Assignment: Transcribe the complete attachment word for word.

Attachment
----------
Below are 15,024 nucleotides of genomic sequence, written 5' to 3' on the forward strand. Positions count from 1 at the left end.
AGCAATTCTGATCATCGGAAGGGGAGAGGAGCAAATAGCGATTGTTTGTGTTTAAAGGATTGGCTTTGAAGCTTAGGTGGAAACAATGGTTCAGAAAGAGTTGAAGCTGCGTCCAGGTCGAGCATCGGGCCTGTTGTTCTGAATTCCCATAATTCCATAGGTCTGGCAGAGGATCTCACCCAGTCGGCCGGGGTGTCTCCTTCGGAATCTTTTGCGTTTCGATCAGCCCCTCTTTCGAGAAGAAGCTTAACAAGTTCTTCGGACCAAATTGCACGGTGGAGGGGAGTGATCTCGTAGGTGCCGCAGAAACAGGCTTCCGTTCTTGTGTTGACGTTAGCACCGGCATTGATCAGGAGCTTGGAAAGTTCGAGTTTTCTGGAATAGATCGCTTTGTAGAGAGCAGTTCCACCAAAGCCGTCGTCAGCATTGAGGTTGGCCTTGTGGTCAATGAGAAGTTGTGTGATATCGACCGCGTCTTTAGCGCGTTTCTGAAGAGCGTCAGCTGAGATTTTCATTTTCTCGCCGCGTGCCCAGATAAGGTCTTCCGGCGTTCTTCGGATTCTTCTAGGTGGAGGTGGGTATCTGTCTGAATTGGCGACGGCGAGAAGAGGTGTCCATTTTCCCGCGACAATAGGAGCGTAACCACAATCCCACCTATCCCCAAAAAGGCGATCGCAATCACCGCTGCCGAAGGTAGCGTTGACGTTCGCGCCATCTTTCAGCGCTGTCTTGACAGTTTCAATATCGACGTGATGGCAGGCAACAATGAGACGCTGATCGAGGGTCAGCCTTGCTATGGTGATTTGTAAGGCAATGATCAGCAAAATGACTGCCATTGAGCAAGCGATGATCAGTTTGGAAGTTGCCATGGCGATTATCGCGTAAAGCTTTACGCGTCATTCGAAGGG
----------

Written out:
Below are 15,024 nucleotides of genomic sequence, written 5' to 3' on the forward strand. Positions count from 1 at the left end.
AGCAATTCTGATCATCGGAAGGGGAGAGGAGCAAATAGCGATTGTTTGTGTTTAAAGGATTGGCTTTGAAGCTTAGGTGGAAACAATGGTTCAGAAAGAGTTGAAGCTGCGTCCAGGTCGAGCATCGGGCCTGTTGTTCTGAATTCCCATAATTCCATAGGTCTGGCAGAGGATCTCACCCAGTCGGCCGGGGTGTCTCCTTCGGAATCTTTTGCGTTTCGATCAGCCCCTCTTTCGAGAAGAAGCTTAACAAGTTCTTCGGACCAAATTGCACGGTGGAGGGGAGTGATCTCGTAGGTGCCGCAGAAACAGGCTTCCGTTCTTGTGTTGACGTTAGCACCGGCATTGATCAGGAGCTTGGAAAGTTCGAGTTTTCTGGAATAGATCGCTTTGTAGAGAGCAGTTCCACCAAAGCCGTCGTCAGCATTGAGGTTGGCCTTGTGGTCAATGAGAAGTTGTGTGATATCGACCGCGTCTTTAGCGCGTTTCTGAAGAGCGTCAGCTGAGATTTTCATTTTCTCGCCGCGTGCCCAGATAAGGTCTTCCGGCGTTCTTCGGATTCTTCTAGGTGGAGGTGGGTATCTGTCTGAATTGGCGACGGCGAGAAGAGGTGTCCATTTTCCCGCGACAATAGGAGCGTAACCACAATCCCACCTATCCCCAAAAAGGCGATCGCAATCACCGCTGCCGAAGGTAGCGTTGACGTTCGCGCCATCTTTCAGCGCTGTCTTGACAGTTTCAATATCGACGTGATGGCAGGCAACAATGAGACGCTGATCGAGGGTCAGCCTTGCTATGGTGATTTGTAAGGCAATGATCAGCAAAATGACTGCCATTGAGCAAGCGATGATCAGTTTGGAAGTTGCCATGGCGATTATCGCGTAAAGCTTTACGCGTCATTCGAAGGG